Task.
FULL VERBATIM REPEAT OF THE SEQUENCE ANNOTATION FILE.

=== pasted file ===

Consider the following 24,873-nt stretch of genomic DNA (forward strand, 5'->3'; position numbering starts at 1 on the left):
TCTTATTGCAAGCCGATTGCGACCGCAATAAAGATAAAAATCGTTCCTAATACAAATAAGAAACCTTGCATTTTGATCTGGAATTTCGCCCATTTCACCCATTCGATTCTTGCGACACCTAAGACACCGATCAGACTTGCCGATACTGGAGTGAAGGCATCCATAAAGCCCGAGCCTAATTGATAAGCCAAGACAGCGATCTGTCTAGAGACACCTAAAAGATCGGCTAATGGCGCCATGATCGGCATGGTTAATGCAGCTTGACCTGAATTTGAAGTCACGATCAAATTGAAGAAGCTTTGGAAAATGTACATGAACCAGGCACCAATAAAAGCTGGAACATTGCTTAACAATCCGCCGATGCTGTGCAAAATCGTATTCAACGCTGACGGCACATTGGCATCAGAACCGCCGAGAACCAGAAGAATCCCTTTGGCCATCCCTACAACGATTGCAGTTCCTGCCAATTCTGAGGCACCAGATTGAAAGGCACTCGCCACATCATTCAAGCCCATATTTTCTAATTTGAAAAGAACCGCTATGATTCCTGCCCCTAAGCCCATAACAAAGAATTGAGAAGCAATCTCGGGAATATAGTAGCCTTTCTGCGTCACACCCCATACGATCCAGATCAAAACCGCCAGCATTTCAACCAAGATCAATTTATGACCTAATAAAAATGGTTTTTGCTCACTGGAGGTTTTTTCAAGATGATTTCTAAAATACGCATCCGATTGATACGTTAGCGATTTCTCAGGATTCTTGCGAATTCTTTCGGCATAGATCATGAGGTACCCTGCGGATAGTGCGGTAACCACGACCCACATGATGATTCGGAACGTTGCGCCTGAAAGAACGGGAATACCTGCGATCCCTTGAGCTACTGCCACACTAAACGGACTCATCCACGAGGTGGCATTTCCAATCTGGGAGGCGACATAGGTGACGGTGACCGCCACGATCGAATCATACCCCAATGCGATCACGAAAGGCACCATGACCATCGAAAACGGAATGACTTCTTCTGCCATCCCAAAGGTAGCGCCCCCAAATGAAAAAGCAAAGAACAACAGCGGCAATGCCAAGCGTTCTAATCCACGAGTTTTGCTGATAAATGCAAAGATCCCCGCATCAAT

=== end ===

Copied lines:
Consider the following 24,873-nt stretch of genomic DNA (forward strand, 5'->3'; position numbering starts at 1 on the left):
TCTTATTGCAAGCCGATTGCGACCGCAATAAAGATAAAAATCGTTCCTAATACAAATAAGAAACCTTGCATTTTGATCTGGAATTTCGCCCATTTCACCCATTCGATTCTTGCGACACCTAAGACACCGATCAGACTTGCCGATACTGGAGTGAAGGCATCCATAAAGCCCGAGCCTAATTGATAAGCCAAGACAGCGATCTGTCTAGAGACACCTAAAAGATCGGCTAATGGCGCCATGATCGGCATGGTTAATGCAGCTTGACCTGAATTTGAAGTCACGATCAAATTGAAGAAGCTTTGGAAAATGTACATGAACCAGGCACCAATAAAAGCTGGAACATTGCTTAACAATCCGCCGATGCTGTGCAAAATCGTATTCAACGCTGACGGCACATTGGCATCAGAACCGCCGAGAACCAGAAGAATCCCTTTGGCCATCCCTACAACGATTGCAGTTCCTGCCAATTCTGAGGCACCAGATTGAAAGGCACTCGCCACATCATTCAAGCCCATATTTTCTAATTTGAAAAGAACCGCTATGATTCCTGCCCCTAAGCCCATAACAAAGAATTGAGAAGCAATCTCGGGAATATAGTAGCCTTTCTGCGTCACACCCCATACGATCCAGATCAAAACCGCCAGCATTTCAACCAAGATCAATTTATGACCTAATAAAAATGGTTTTTGCTCACTGGAGGTTTTTTCAAGATGATTTCTAAAATACGCATCCGATTGATACGTTAGCGATTTCTCAGGATTCTTGCGAATTCTTTCGGCATAGATCATGAGGTACCCTGCGGATAGTGCGGTAACCACGACCCACATGATGATTCGGAACGTTGCGCCTGAAAGAACGGGAATACCTGCGATCCCTTGAGCTACTGCCACACTAAACGGACTCATCCACGAGGTGGCATTTCCAATCTGGGAGGCGACATAGGTGACGGTGACCGCCACGATCGAATCATACCCCAATGCGATCACGAAAGGCACCATGACCATCGAAAACGGAATGACTTCTTCTGCCATCCCAAAGGTAGCGCCCCCAAATGAAAAAGCAAAGAACAACAGCGGCAATGCCAAGCGTTCTAATCCACGAGTTTTGCTGATAAATGCAAAGATCCCCGCATCAAT